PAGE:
Artificial Intelligence

Artificial Intelligence (AI) raises the computer character above the level of digital puppet to that of synthetic actor. It allows the synthetic actor to make decisions to vary and adjust their performance and behaviour, in response to internal and external factors, while introducing randomising factors where appropriate to avoid the appearance of deterministic, robotic behaviour and to simulate imperfect decision making. AI techniques can also be used by synthetic actors to express procedurally encoded or recorded emotions to imitate human or other animal emotions or to suggest physical or physiological characteristics or behavioural responses. Often the sort of AI one encounters in games is called Applied or Soft AI and distinguished from General or Strong AI, that is equal to or better than human intelligence, the type that is the ultimate goal of AI research.

There are various forms of Applied and Hard AI: problem solving (path-finding), emotional (expressive and interpretive), social (cooperative), physical (controlling our own physical movements and moving external objects). Mimicking the various kinds requires different synacting approaches.

Navigation involve Pathfinding, steering and smoothing, in dynamic and static environments. A dynamic environment may result from change of position of existing obstacles, or newly introduced obstacles or additional agents on collision courses with each other.

The agent shows intelligence in when to move, where to move, how fast to move, in its manner of movement. The actor can also exhibit signs of intelligent design in discernable consequences of its actions: signs of breathing faster during and after exertion, effect on speech prosody, sweating, skin colour changes (face reddening) or in the effect of its emotional state on the manner of its actions. These signs of physical intelligence extend also to how the body shifts its centre of gravity or adjusts movements to reflect local impacts due to the ground, the air, or other objects collided with under any notional gravity. The agent indicates intelligent natural human motion in anticipating movements with its eyes and/or head momentarily before making the movement. Intelligence is evident also in speaking, by including conversational prosodic signs, gestures and assymetrical posturing (contraposto). Flocking behaviours of alignment, cohesion and avoidance. It is important also for agents not to move together in a wholly synchronous way but in a way that suggests individuality or adjusting to variations in the immediate environment, even if this means cheating.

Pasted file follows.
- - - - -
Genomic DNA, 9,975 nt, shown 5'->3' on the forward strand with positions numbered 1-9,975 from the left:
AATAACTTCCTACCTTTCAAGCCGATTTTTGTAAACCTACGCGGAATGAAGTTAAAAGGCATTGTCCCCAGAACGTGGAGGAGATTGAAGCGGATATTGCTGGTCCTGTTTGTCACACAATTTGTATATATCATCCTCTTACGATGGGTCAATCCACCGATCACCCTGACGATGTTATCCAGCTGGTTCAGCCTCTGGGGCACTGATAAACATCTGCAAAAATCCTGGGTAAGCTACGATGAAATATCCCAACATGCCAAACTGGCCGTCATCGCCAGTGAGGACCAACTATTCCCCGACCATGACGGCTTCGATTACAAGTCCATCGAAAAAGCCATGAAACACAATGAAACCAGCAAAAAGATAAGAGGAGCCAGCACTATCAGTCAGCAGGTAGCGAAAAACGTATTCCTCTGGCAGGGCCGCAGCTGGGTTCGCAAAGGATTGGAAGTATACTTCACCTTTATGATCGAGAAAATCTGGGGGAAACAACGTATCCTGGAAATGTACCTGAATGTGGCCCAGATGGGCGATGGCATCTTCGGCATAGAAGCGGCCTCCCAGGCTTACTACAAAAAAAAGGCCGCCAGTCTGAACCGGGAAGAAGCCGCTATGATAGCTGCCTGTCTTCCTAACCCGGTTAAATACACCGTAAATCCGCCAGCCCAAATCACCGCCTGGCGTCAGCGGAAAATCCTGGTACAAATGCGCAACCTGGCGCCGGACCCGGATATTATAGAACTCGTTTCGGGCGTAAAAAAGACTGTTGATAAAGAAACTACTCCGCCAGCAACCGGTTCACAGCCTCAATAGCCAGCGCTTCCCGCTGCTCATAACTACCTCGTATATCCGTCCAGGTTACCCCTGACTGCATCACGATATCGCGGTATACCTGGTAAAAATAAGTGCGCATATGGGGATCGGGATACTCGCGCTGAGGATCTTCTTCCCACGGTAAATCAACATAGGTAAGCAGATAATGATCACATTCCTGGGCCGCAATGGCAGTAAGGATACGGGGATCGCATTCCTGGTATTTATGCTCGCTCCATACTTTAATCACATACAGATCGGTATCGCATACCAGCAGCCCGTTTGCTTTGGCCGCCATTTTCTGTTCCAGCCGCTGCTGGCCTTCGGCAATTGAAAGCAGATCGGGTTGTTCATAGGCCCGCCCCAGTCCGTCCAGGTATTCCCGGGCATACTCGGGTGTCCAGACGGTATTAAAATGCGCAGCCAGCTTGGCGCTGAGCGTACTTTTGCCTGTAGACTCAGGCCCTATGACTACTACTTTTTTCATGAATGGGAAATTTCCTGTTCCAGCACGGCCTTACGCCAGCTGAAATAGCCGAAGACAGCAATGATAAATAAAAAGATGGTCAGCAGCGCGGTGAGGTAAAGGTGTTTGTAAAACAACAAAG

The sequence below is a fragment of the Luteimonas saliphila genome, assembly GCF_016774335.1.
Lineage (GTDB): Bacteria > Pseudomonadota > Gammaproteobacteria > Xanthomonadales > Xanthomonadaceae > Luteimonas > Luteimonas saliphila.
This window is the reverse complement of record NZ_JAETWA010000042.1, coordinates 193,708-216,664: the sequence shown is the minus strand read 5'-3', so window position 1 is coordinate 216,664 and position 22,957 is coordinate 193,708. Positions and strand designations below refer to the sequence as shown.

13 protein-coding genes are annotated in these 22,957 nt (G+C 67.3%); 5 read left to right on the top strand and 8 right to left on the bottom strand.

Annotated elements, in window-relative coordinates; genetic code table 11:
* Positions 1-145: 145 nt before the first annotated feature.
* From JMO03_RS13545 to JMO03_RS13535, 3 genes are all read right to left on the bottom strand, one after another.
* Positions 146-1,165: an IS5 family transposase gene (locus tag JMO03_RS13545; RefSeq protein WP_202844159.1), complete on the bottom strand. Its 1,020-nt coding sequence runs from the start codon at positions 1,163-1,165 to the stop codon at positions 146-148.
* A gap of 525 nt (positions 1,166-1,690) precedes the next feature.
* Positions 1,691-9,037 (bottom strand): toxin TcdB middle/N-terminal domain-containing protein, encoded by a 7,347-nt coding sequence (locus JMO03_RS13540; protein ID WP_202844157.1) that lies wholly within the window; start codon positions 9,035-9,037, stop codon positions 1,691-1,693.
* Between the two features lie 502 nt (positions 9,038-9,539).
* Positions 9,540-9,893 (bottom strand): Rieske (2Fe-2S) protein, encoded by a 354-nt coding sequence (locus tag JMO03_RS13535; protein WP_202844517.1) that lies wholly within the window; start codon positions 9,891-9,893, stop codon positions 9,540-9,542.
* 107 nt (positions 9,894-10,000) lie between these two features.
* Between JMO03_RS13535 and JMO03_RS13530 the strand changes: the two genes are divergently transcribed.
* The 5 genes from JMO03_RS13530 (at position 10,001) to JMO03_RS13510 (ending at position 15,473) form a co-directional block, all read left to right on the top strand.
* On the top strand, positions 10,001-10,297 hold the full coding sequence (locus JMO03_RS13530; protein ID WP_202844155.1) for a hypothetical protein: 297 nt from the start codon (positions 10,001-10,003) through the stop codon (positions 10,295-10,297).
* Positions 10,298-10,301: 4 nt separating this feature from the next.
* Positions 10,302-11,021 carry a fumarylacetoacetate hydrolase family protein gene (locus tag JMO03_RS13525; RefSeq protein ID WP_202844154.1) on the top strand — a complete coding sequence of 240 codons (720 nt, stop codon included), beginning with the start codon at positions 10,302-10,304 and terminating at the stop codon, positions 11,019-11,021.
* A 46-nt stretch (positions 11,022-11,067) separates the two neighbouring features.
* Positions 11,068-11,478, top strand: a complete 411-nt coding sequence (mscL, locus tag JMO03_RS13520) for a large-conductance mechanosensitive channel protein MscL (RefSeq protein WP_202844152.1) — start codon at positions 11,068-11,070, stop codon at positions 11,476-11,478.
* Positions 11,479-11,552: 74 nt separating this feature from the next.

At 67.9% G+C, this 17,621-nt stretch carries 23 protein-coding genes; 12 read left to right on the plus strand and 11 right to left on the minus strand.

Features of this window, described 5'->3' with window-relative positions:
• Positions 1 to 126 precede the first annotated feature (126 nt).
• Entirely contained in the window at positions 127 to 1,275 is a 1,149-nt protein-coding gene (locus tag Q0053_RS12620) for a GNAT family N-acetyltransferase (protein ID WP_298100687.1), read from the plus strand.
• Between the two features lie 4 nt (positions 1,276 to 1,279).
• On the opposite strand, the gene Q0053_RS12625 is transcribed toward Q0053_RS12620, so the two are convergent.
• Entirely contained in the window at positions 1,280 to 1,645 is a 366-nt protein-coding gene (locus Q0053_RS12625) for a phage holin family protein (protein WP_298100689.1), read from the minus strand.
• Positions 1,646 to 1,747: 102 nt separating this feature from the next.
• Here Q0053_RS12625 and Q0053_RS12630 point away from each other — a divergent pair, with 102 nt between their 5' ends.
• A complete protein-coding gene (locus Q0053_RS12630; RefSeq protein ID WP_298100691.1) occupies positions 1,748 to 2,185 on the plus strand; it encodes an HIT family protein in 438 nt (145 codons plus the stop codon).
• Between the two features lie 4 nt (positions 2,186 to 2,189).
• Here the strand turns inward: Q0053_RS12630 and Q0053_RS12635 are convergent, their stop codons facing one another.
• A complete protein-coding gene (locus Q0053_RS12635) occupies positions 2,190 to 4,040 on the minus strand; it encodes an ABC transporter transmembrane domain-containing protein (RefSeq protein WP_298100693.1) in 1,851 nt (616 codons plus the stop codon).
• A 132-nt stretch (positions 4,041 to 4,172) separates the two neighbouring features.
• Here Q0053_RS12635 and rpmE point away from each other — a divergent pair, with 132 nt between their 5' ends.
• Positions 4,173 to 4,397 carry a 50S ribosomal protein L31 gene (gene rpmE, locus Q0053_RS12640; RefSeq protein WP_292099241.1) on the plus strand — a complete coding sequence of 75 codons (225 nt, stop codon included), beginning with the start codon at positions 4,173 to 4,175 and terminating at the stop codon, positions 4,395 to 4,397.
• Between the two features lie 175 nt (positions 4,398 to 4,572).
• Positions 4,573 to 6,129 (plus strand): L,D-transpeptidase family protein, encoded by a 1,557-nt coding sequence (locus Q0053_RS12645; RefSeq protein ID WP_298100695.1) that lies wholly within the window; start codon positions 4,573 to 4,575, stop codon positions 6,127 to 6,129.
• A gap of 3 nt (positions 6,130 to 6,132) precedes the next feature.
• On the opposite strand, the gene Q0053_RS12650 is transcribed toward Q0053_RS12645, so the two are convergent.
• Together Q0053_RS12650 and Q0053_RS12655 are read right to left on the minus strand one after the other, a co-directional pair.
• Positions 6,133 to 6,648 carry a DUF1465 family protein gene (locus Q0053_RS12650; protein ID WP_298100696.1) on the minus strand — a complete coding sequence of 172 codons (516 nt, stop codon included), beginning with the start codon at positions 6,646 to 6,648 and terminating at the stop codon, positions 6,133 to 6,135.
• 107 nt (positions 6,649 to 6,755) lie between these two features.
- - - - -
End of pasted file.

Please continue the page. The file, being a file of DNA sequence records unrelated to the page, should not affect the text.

Note that exhibiting intelligent behaviour may require different types of intelligent decision-making to be combined. For example, when calculating the shortest path between two points, the spaces between individuals engaged in conversation should be treated in a special way. To enter such a space would be impolite, so to avoid it shows social intelligence. If entering the space is unavoidable, then pardoning yourself can be expected, and if excuses aren't forthcoming, those interrupted demonstrate social intelligence by appropriately acknowledging the interruption. To date (2011) NPC (synactor) crowd extras have very limited behaviours in games. Assassin's Creed extras do tend to behave in relatively sophisticated ways. In Just Cause 2 extras either go about their business or, when the shooting starts, assume a crouched, cowering stance and may or may not run-away. As soon as the shooting stops however, the threatening event is erased from their memory and they continue as normal. In Saboteur, for example, social groups of extras are oblivious to the player character's actions. Inflexibility in the behaviour of NPC extras severely compromises the believability of synactors' performance, breaking the player's theatrical immersion by provoking a Truman moment.

Sometimes programmers create problem-solving solutions that work in the digital realm with consequences that suggest scientific laws operating outside the digital world are being contradicted. For example, characters can be seen to interpenetrate and move through other objects, including interpenetrations between their own body parts and clothes; they appear weightless (basically, because they are!).